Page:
Recognizing and Coping with Disenfranchised Grief
Communities rally around people who have suffered terrible losses. Something about a tragedy brings out the very best of human empathy, something which drives us to hold candlelight vigils, pack the pews of funeral services, bake casseroles, and run errands, campaign, and fundraise in the effort of supporting people during the worst moments of their lives. Regardless of its scope, this envelopment of love and support can be a critical step in the grieving process, which allows the bereaved to fully acknowledge the impact their relationship with what has been lost and engage with their grief.
Sadly, not all losses are met with the same level of empathy, and not all people affected by a loss are treated with the same level of respect. Many people are forced to process their grief alone, without the benefit of usual public recognitions of support. These people often suffer from disenfranchised grief.
What is disenfranchised grief?
The concept of disenfranchised grief (DG) was first introduced by Dr. Ken Doka in the late 1980s. It is defined as “grief experienced by those who incur a loss that is not, or cannot be, openly acknowledged, publicly mourned, or socially supported,” whether that lack of acknowledgement is for the nature of the relationship, the loss itself, or the griever. This often occurs when a person’s loss or their relationship to their loss is not deemed “acceptable” by society’s standards. For some, the risk of recognizing their loss can put the bereaved at risk of social rejection or even overt discrimination at a time when they most acutely need support and care.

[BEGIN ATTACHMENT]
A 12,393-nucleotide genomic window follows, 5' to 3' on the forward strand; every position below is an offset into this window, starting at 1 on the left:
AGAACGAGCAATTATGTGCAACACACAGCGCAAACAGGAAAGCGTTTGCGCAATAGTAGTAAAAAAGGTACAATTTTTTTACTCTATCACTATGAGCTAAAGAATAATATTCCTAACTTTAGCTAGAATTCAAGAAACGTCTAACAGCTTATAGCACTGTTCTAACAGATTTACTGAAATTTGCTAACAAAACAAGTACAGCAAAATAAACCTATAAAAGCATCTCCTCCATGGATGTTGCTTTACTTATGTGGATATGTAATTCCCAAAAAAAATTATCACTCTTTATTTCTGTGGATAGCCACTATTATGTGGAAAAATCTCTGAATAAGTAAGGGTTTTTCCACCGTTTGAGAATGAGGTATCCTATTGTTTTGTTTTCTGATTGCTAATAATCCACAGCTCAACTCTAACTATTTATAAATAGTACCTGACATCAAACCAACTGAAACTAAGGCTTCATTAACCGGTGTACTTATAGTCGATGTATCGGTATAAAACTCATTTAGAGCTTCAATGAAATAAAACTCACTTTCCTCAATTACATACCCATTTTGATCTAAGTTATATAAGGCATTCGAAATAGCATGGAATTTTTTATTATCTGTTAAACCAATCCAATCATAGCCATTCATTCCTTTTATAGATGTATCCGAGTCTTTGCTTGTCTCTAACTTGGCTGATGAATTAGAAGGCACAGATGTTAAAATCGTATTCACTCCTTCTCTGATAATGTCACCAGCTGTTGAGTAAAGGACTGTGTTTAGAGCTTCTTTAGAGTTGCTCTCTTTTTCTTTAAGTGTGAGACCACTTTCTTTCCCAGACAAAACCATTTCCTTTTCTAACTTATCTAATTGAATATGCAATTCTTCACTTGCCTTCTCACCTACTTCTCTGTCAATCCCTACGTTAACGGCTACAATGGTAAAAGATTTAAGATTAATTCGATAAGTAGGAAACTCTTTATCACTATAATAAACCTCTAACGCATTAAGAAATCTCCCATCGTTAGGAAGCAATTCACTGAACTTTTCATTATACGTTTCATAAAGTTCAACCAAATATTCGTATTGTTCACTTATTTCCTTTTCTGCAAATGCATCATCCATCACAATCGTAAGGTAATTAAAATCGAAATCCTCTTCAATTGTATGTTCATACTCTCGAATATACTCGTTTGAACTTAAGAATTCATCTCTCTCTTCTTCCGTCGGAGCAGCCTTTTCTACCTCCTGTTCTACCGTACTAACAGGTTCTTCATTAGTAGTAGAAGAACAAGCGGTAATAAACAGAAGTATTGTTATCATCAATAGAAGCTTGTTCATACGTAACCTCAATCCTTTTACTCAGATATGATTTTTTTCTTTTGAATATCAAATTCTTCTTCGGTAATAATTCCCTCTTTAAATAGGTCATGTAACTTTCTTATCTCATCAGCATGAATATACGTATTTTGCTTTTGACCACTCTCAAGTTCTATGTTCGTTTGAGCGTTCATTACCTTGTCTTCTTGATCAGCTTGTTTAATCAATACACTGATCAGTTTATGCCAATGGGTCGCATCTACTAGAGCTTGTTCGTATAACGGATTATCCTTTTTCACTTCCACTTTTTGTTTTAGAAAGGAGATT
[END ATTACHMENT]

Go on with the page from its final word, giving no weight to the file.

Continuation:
Who is at greatest risk for disenfranchised grief?
Though people from all backgrounds and identities can experience disenfranchised grief, certain populations, relationship dynamics, or types of losses may pose the greatest risk for the bereaved.
- LGBTQ+ individuals who aren’t out and/or are unable to acknowledge their relationship with the deceased. LGBTQ+ older adults are particularly at risk due to many couples having to maintain secrecy for the majority of their lives, who may also fear discrimination from the healthcare system if their relationship is disclosed.
- Members of other marginalized communities or identities who grieve the loss of members of their community to systemic violence or oppression, even if they did not share a personal relationship.
- Distant or past relationships, including those grieving a casual or ex-partner, a friend with whom they’ve lost touch, family members they’ve never met, or other relationships not immediately valued or recognized by society.
- Stigmatized cause of death or loss, including those who died of suicide, a drug overdose, during incarceration, or due to socially stigmatized condition (such as HIV/AIDS, and most recently, COVID-19). Additionally, this can include pre-bereavement for those diagnosed with Alzheimer’s or dementia or other progressive illnesses.
- Losses that are not related to death, including the loss of a job, a beloved home, or the loss of a significant relationship. These traumas provoke a strong and similar grief response to someone grieving a person who has died, but significantly less support is available to cope.
How does it affect the bereaved?
Forced into isolation, people facing disenfranchised grief are left at a high risk for negative social, physical, and mental health outcomes associated with complex or unprocessed grief. As a result, the bereaved may experience the following:
- Complicated or prolonged grief
- Low Self-Esteem
- Emotional Overwhelm